Huang designed his apartment without superfluous adornment. The furniture selected is modern in its sensibility and minimalist in style, while contrast is provided by door- and window-frames in black. Wood is introduced for its tactility and warmth, from the chunky bench in the lounge to the sleek table and chairs in the dining area.
Cabinets in neutral colour subtly hide appliances and mechanical systems, permitting continuity of storage and concealment throughout the major living spaces and corridors. Large French windows introduce natural light, in some cases providing stunning dual aspect views – as can be seen on opposite sides of the open living/dining area.
Natural light is complemented by a range of concealed lighting in ceilings and walls as well as statement pendant and floor lamps. They emphasise the perfect proportions of the space while creating delightful visual experience.
All in all, the project not only functions as a residence but also speaks to a certain lifestyle and an aesthetic which Huang continues to hone and explore.
Midlevels West has become one of the most sought-after new locations for high-end living in Hong Kong, exemplified by the Argenta complex on Seymour Road. This 2,123 s.f. apartment boasts three generous bedrooms, including two ensuite, and was completed in 2013 to include stylish, modern fittings and finishes.
With its balcony and ample full-height glazing throughout, the wide-ranging views encompass not just the city, but Victoria Harbour as well.
Artland in Shanghai
TOPOS Design Clans was approached by the Chinese interior design and renovation TV programme Change Your Life and challenged to create a unique home art studio in a rental apartment spanning 80 sq-m.
Located in a high-rise building on Fengyang Road in the old town of Shanghai, the apartment was to house an artist and his wife, and their two pet dogs. TOPOS’ principal architect Lin Chen wanted to create a ‘realistic Utopia’ which would also serve as a prototype for a new lifestyle for his clients.
“Thinking out of the box, we imagined the new living room as an unusual space; a container for life and art,” says Lin. The colour palette here is predominantly black and white, acting as a three-dimensional canvas “with life providing the colour for it”, he explains. “The grey ceramic tiles used for the floor are easy to clean, and the original texture feels raw but real.”
The PVC ceiling is ingeniously designed to offer three different types for lighting as the residents require: for painting, for exhibitions, and for general day-to-day living. In the corner space beside the entrance, cabinets provide storage for the client’s art tools, and also conceal a 2m-wide movable partition which can used as a display or gallery wall.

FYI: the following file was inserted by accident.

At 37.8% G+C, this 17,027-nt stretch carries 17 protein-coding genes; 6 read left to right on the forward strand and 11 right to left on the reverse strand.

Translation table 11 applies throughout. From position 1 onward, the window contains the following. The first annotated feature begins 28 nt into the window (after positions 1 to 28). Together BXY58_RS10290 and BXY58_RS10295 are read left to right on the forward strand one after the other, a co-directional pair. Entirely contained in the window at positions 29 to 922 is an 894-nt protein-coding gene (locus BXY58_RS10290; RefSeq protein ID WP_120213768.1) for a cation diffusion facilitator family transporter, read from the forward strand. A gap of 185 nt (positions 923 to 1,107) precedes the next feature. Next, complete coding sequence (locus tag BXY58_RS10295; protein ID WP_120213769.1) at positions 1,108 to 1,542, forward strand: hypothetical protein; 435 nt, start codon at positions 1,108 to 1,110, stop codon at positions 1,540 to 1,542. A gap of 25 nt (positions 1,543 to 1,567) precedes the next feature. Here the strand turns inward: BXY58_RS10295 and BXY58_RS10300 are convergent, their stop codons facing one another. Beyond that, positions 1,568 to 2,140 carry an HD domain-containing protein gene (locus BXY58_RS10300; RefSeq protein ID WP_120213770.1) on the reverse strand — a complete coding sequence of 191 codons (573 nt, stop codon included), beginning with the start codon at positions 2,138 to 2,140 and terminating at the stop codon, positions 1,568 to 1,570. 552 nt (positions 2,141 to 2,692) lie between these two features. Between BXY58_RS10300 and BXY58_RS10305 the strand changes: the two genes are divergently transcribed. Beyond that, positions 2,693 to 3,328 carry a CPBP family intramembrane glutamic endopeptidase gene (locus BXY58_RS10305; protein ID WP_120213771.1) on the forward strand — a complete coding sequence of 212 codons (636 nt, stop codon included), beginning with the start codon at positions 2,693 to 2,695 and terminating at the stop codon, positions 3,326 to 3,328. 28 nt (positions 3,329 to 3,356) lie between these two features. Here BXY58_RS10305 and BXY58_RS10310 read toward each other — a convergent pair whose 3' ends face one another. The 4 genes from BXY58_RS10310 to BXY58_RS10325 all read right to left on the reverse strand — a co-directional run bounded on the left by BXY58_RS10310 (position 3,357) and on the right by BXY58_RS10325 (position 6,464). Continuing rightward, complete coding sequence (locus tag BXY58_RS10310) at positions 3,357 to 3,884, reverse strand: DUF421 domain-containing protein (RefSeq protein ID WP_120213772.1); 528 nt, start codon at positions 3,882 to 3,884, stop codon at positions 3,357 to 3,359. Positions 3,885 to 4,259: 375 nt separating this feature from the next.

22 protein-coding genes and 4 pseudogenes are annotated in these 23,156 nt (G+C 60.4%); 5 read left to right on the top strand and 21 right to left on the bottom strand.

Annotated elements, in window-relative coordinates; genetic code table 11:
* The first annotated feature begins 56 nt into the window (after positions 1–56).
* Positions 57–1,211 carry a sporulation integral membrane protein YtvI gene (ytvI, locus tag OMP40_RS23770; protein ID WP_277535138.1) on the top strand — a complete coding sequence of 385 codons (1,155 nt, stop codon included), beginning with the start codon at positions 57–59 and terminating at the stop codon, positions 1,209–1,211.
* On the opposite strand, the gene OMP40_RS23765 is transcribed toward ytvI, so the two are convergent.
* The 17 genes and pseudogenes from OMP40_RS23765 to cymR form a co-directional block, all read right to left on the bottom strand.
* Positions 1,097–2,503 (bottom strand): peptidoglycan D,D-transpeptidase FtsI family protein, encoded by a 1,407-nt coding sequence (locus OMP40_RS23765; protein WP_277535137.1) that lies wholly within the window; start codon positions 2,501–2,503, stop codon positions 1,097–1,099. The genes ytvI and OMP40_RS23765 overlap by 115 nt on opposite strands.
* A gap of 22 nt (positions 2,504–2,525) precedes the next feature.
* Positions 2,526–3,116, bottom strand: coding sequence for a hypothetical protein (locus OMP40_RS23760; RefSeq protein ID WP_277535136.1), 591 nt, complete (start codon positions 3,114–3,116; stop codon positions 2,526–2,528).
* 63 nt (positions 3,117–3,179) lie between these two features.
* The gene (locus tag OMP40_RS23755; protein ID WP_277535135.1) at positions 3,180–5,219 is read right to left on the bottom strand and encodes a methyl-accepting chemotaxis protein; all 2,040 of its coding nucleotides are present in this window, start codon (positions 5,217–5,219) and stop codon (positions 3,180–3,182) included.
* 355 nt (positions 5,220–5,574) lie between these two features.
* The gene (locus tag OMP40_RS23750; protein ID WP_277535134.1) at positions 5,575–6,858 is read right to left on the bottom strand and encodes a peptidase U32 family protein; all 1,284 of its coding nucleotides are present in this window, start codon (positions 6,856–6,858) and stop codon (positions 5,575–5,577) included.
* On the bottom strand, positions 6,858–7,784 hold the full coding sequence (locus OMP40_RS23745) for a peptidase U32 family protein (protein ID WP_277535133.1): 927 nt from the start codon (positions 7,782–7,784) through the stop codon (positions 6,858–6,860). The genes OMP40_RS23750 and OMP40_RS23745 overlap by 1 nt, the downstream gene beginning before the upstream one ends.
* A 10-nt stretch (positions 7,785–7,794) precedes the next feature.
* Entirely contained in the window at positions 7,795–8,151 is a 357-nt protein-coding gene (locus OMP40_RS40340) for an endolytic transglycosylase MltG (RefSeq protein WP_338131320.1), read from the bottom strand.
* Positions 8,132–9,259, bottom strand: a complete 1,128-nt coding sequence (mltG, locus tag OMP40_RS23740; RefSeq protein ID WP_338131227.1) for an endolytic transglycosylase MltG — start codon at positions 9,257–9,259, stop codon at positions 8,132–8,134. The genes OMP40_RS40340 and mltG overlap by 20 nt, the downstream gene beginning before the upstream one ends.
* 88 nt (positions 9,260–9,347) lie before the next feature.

Storage is a key element throughout the apartment, ranging from a peg board for model kits, a bookcase below the window, corner cabinets for large paintings, a hidden shoe cabinet and a small niche by the front door for keys and dog leashes. Additionally, a large bespoke multi-functional table performs dual duties as craft table and seating for dinner parties.
In the centre of this apartment, a golden kennel for the two dogs features a façade decorated with an abstract, pixellated portrait of them. The kennel also multi-tasks by providing space for art installations. The gold cladding continues along the corridor, which becomes an extension of the gallery, while three concealed doors lead to colourful private rooms whose essence is encapsulated in their inspiration — ‘green jungle; blue sea; pink love’.
Green handmade tiles are used in the bathroom; where a salmon pink toilet provides an eye-catching centrepiece. In the kitchen, blue provides a vibrant backdrop for the yellow wall pegs and lamp; while the pink-hued bedroom is light and airy, and the epitome of romance and love. Artwork by the client also carries the pink theme in pops of colour throughout the rest of the apartment.
Inspired by the client’s comment that “the future is pink, and pink is love”, graphic designer Suzy Zhang designed a pink household logo based on the numbers seven (the client’s lucky number) and 11 (his wife’s nickname).
In the conclusion of the TV programme, the design team organised a private art exhibition for their clients, much to their delight. “Life is hard, but we should never forget our dreams and love,” explains Lin. “The purpose of design is to make life better.”
Set in an officially-designated Area of Outstanding Natural Beauty, Ballymagarry House, with its modern sustainable and super-insulated straw bale and timber frame extension, is nestled into its terrain, taking its cue in both form and materials from the agricultural heritage of its surroundings.
The site consisted of a derelict blacksmith’s forge and the crumbling ruins of an attached blacksmiths cottage, both over a century old. Sitting on the edge of a country road, but benefitting from some of the best coastal and rural views on the North Antrim Coast, the property is blessed with sweeping vistas from Donegal to Scotland.
The concept involved the conservation of an old forge and rebuilding the ruins of the original dwelling, creating a visual barrier for an accommodation block with a modern, highly glazed curved roof to sit behind. These two blocks are only visible together when viewed gable on; the two gables create strong basic shapes that are can be seen in the agricultural buildings throughout the Irish countryside.